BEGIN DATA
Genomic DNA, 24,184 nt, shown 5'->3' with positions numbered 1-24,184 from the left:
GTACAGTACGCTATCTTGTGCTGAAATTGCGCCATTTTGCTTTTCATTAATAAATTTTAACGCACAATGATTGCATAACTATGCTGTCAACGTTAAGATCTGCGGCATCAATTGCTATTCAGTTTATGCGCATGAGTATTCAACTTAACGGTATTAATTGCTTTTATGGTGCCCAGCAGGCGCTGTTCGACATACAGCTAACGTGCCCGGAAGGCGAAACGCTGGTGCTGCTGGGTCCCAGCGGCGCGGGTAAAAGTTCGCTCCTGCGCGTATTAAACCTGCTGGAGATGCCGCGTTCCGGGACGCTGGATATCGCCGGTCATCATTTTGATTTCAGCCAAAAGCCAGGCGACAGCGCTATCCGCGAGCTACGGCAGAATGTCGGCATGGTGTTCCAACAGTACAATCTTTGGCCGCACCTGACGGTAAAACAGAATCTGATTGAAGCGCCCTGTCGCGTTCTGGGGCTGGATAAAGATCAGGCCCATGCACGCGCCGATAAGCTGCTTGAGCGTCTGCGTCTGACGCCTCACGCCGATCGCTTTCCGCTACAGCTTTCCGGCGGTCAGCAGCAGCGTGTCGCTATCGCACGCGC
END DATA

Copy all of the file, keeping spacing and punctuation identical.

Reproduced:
Genomic DNA, 24,184 nt, shown 5'->3' with positions numbered 1-24,184 from the left:
GTACAGTACGCTATCTTGTGCTGAAATTGCGCCATTTTGCTTTTCATTAATAAATTTTAACGCACAATGATTGCATAACTATGCTGTCAACGTTAAGATCTGCGGCATCAATTGCTATTCAGTTTATGCGCATGAGTATTCAACTTAACGGTATTAATTGCTTTTATGGTGCCCAGCAGGCGCTGTTCGACATACAGCTAACGTGCCCGGAAGGCGAAACGCTGGTGCTGCTGGGTCCCAGCGGCGCGGGTAAAAGTTCGCTCCTGCGCGTATTAAACCTGCTGGAGATGCCGCGTTCCGGGACGCTGGATATCGCCGGTCATCATTTTGATTTCAGCCAAAAGCCAGGCGACAGCGCTATCCGCGAGCTACGGCAGAATGTCGGCATGGTGTTCCAACAGTACAATCTTTGGCCGCACCTGACGGTAAAACAGAATCTGATTGAAGCGCCCTGTCGCGTTCTGGGGCTGGATAAAGATCAGGCCCATGCACGCGCCGATAAGCTGCTTGAGCGTCTGCGTCTGACGCCTCACGCCGATCGCTTTCCGCTACAGCTTTCCGGCGGTCAGCAGCAGCGTGTCGCTATCGCACGCGC